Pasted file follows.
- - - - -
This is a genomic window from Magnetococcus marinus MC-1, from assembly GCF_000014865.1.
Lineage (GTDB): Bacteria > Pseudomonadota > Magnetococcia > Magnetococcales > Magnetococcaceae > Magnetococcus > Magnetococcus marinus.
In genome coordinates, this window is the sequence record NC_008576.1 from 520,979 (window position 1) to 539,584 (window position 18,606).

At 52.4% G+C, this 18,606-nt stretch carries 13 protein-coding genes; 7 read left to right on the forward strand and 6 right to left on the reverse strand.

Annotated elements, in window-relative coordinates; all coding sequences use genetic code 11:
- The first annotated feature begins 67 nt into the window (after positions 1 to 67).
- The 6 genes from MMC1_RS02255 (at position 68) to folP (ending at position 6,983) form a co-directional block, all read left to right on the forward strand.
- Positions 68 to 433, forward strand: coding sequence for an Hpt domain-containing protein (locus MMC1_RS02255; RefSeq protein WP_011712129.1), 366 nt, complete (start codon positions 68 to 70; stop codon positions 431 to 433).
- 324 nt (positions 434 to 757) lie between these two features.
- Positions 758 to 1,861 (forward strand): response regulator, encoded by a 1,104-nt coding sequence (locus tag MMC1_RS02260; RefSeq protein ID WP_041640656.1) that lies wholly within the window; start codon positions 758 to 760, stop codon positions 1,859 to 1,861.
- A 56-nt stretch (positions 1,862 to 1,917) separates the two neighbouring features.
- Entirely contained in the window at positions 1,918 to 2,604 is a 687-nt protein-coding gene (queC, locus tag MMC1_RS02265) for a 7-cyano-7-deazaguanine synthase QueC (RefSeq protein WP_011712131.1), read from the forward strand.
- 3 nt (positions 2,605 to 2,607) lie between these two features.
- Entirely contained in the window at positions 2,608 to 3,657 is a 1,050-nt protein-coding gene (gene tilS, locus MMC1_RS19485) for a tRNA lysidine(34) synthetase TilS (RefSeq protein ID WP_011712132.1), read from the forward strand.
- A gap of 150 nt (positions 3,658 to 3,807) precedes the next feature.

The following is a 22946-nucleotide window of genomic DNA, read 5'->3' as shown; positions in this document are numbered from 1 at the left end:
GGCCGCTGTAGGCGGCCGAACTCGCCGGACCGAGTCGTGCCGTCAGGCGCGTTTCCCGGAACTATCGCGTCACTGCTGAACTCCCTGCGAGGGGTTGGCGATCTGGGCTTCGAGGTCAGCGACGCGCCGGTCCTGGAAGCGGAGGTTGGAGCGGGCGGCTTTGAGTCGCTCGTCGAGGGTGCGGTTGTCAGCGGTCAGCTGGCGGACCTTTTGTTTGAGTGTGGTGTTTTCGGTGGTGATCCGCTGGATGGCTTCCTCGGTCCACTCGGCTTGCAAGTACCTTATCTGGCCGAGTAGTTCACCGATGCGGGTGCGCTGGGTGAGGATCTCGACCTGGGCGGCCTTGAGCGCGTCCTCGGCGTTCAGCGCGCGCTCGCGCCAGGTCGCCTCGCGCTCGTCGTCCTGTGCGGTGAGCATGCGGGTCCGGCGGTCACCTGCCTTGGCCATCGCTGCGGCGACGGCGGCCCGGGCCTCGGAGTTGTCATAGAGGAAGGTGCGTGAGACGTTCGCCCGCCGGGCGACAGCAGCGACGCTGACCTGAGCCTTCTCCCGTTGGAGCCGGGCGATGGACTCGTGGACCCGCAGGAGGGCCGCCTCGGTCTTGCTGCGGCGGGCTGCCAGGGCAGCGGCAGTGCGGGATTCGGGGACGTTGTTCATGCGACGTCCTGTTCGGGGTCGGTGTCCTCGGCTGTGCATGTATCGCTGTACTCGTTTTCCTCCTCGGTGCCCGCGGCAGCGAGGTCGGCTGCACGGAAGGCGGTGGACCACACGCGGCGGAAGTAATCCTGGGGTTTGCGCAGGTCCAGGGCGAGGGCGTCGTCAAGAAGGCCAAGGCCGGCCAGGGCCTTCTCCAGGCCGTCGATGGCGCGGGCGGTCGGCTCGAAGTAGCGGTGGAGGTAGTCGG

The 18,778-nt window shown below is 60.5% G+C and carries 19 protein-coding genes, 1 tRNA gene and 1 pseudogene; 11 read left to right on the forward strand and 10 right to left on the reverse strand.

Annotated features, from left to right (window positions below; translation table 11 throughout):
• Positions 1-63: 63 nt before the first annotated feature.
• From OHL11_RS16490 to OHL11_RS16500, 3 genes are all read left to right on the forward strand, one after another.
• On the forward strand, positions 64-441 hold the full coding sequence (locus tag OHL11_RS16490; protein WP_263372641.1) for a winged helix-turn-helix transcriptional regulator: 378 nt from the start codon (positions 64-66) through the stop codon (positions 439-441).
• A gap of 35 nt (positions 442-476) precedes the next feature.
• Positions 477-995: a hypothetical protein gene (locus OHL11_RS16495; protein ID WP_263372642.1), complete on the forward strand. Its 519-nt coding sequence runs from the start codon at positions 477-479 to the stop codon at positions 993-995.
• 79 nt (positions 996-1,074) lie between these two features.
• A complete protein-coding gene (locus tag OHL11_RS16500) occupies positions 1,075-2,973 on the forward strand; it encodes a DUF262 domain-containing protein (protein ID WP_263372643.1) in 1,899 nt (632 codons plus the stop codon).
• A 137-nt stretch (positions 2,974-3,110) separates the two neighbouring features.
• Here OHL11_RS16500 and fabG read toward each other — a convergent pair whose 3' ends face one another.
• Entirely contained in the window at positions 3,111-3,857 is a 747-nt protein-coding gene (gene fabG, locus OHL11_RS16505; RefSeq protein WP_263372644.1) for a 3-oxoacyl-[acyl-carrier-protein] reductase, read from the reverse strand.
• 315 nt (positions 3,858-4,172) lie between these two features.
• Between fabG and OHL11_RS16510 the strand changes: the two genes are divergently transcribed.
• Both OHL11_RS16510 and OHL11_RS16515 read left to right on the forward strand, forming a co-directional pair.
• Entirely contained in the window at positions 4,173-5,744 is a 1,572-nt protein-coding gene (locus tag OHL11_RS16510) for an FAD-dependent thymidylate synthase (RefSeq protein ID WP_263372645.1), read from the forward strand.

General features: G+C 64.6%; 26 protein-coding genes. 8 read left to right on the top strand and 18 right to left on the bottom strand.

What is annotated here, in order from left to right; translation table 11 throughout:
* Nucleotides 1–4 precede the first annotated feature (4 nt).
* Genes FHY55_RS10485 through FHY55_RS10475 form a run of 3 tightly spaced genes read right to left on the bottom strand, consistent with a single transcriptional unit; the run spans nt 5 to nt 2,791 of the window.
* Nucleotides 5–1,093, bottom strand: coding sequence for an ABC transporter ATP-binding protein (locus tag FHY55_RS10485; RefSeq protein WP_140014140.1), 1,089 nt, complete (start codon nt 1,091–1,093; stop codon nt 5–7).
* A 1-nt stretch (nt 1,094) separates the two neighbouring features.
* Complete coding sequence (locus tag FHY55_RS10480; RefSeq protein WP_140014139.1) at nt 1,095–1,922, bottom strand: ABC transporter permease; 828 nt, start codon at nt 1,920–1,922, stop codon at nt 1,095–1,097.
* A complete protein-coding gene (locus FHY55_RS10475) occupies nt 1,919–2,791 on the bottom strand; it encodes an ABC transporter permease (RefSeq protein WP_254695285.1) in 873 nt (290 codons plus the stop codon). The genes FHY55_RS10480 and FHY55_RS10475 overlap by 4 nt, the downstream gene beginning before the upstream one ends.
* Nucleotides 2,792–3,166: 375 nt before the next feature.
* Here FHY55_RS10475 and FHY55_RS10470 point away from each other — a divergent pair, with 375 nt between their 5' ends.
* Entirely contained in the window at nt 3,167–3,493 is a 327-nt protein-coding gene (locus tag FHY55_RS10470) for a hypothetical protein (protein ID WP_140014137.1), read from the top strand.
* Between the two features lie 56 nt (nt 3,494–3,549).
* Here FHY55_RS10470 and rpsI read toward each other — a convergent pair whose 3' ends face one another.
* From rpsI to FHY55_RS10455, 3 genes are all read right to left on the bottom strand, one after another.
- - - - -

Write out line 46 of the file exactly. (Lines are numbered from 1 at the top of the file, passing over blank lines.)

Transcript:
* Here FHY55_RS10470 and rpsI read toward each other — a convergent pair whose 3' ends face one another.